Every definition of the word ‘invest’ involves money, time, or elevated meaning. It’s a rich word with long-term connotations, the opposite of our fast-paced, instant gratification, Altar of Convenience culture and its consequences. To invest is to resist, to rebel against the zeitgeist. And in this polarized political climate, it might be what saves us.…

Make me feel important

“WILL YOU SNUGGLE with me mommy?” my six-year-old daughter calls from her top bunk. “Me first!” says my four-year-old son from the bottom. My daughter always wants me to linger so I crawl into bed with my son. “Whaddya wanna talk about? Dinosaurs?” he asks, his small, strong arms wrapped around my neck. “You go…

Wild mind

“The more civilized man becomes, the more he needs and craves a great background of forest wildness, to which he may return like a contrite prodigal from the husks of an artificial life.” —Ellen Burns Sherman This summer I did three backpacking trips in five weeks. I keep wondering what it is that propels me…

The value of failure

I used to use beginnings as a clean slate, a chance to start fresh and set goals. New Year’s resolutions, a new school year, even the first day of the month would be an opportunity to get my ducks in a row and attempt some new routine, but every time I would inevitably fail almost…

Let us tend our own garden

Recently I met two young women farmers who are the granddaughters of farmers. Their own parents ‘escaped’ from farming with the idea that they were providing a better life for their children, but those children found their way back to their roots anyway. There is something deeply satisfying about cultivating the earth, planting seeds and…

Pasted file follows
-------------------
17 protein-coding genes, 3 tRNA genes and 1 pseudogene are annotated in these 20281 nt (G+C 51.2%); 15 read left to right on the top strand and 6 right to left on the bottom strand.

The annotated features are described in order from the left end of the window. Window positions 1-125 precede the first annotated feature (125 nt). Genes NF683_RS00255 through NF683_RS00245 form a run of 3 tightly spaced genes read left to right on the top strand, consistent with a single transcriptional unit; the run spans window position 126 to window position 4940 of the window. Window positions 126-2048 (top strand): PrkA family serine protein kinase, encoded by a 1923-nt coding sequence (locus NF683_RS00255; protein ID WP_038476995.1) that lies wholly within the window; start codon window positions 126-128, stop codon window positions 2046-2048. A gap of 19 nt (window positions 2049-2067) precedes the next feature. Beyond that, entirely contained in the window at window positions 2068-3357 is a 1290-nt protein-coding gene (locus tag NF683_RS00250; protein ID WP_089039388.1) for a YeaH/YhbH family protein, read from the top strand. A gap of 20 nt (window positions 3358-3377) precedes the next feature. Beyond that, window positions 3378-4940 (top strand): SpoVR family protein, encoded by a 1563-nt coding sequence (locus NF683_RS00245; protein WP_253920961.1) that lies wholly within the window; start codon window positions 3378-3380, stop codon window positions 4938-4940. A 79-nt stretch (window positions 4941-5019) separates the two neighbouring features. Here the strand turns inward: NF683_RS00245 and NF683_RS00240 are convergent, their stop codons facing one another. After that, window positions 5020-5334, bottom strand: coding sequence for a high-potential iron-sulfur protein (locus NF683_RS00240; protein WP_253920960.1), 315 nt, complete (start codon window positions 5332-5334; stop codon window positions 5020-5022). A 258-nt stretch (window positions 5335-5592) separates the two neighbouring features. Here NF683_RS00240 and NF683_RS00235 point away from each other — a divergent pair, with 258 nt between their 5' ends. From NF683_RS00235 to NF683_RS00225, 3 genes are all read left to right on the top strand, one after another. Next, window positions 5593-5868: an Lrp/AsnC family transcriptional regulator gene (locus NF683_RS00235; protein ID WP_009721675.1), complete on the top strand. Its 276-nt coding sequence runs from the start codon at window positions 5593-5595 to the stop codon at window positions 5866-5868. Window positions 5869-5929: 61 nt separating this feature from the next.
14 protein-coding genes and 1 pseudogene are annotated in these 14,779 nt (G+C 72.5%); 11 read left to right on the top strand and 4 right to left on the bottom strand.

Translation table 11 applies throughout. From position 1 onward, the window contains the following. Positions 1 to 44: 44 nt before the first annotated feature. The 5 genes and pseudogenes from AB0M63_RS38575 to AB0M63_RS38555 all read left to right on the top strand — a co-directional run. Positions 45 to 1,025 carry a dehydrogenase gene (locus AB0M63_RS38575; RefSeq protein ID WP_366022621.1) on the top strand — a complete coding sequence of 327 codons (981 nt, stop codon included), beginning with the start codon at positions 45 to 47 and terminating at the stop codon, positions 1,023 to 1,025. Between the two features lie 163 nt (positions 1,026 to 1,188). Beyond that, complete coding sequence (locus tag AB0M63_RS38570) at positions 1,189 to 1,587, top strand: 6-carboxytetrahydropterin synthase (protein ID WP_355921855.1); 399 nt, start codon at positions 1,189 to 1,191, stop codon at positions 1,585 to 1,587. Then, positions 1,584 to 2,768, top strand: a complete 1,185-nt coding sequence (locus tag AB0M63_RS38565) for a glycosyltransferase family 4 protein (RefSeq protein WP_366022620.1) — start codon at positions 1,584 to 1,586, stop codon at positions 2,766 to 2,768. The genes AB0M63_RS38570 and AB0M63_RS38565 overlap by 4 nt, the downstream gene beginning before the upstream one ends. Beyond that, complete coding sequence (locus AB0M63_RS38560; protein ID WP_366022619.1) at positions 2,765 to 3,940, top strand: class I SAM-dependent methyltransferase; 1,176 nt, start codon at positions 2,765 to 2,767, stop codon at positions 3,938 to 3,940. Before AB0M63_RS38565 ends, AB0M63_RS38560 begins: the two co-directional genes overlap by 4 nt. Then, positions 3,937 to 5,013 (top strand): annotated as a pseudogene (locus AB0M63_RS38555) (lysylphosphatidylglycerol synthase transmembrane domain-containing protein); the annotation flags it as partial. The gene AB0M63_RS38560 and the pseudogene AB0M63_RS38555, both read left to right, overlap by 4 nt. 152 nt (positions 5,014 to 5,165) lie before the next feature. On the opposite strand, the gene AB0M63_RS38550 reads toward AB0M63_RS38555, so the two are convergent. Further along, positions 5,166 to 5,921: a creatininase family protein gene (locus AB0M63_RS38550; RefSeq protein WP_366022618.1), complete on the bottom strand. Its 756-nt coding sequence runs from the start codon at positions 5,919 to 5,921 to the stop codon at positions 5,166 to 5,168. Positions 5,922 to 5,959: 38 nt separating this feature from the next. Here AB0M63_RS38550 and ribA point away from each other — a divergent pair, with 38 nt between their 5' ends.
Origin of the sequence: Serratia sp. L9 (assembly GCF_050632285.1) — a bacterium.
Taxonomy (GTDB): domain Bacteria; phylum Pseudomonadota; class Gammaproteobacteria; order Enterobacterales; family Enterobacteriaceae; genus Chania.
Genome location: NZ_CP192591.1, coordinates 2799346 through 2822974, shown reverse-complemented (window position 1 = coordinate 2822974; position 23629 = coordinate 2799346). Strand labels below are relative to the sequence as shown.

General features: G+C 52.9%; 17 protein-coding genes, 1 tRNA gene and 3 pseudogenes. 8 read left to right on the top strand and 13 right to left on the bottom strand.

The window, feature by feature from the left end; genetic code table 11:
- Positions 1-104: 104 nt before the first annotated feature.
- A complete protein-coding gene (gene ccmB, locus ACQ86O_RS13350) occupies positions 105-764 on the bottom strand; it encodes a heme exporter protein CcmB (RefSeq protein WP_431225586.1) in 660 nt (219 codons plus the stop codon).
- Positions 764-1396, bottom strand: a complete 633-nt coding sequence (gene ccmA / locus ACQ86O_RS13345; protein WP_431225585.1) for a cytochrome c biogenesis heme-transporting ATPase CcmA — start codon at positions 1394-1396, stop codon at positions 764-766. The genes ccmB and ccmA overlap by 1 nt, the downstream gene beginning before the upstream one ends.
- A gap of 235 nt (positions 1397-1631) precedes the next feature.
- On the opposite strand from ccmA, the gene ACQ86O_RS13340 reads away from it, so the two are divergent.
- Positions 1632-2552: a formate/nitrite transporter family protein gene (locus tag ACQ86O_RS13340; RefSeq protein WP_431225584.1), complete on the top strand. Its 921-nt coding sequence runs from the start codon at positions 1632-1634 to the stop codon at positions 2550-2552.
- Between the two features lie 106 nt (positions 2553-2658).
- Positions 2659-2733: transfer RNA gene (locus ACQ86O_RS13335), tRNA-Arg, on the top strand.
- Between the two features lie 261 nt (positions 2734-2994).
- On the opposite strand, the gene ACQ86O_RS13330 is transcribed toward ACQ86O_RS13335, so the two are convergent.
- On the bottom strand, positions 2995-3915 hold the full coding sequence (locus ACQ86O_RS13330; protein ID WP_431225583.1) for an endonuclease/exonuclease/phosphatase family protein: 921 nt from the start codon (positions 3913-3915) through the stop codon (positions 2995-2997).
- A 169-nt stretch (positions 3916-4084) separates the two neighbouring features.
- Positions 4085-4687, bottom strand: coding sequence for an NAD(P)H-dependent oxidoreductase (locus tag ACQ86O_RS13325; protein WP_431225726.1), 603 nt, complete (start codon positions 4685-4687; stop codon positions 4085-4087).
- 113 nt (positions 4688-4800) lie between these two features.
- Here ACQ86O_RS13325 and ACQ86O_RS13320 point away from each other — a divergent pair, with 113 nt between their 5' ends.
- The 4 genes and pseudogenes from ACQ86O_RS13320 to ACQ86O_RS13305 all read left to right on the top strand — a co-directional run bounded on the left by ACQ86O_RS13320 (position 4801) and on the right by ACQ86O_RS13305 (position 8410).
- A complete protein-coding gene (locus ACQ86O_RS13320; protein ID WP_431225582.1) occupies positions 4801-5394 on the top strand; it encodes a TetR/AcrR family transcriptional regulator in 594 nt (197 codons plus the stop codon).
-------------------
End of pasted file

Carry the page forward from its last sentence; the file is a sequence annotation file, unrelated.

It starts and ends with caring

Some friends and I went camping last weekend, and as we were setting up the canopy my friend’s forehead brushed some stinging nettles. She immediately started to feel a prickling sensation on her skin, but before 30 seconds had passed she found a fern and rubbed it on her forehead. The stinging stopped. The sickness…

Radical locatedness

I came across a striking quote recently: “Next to the Blessed Sacrament itself, your neighbor is the holiest object presented to your senses.” C.S. Lewis wrote those words in The Weight of Glory, and, no matter one’s religious persuasion, it would be difficult to deny that his statement has zing. What would it look like…

Speaking up is costly

One of the most painful experiences of high school came at the hands of my friends. The four of us—two boys and two girls—spent the hot Phoenix summer before junior year together doing nearly grown up things: Eating lunch at The Olive Garden and driving home through the desert at night listening to Matchbox 20…

Adventuring together

“I only went out for a walk, and finally concluded to stay out till sundown, for going out, I found, was really going in.” —John Muir On a rare sunny Saturday in February, my little family sloughed off its cozy winter sedentariness and donned trail shoes and day packs for a hike in the forest.…

Parenting is an extreme sport

After I graduated from high school, my mom shared that she had cried herself to sleep every night during my senior year. I was angry that we had moved away from my childhood home in Phoenix to a soulless suburb of Seattle, and I acted out in typical but relatively harmless ways—smoking cigarettes on the…

Out of the mouths of babes

My five-year-old daughter awoke from her nap still warm and rubbing the sleep from her eyes. She climbed onto my lap as I sat at my desk, trying to muster the energy and creativity to write something. She asked if she could help, so I told her I needed to write something involving the word…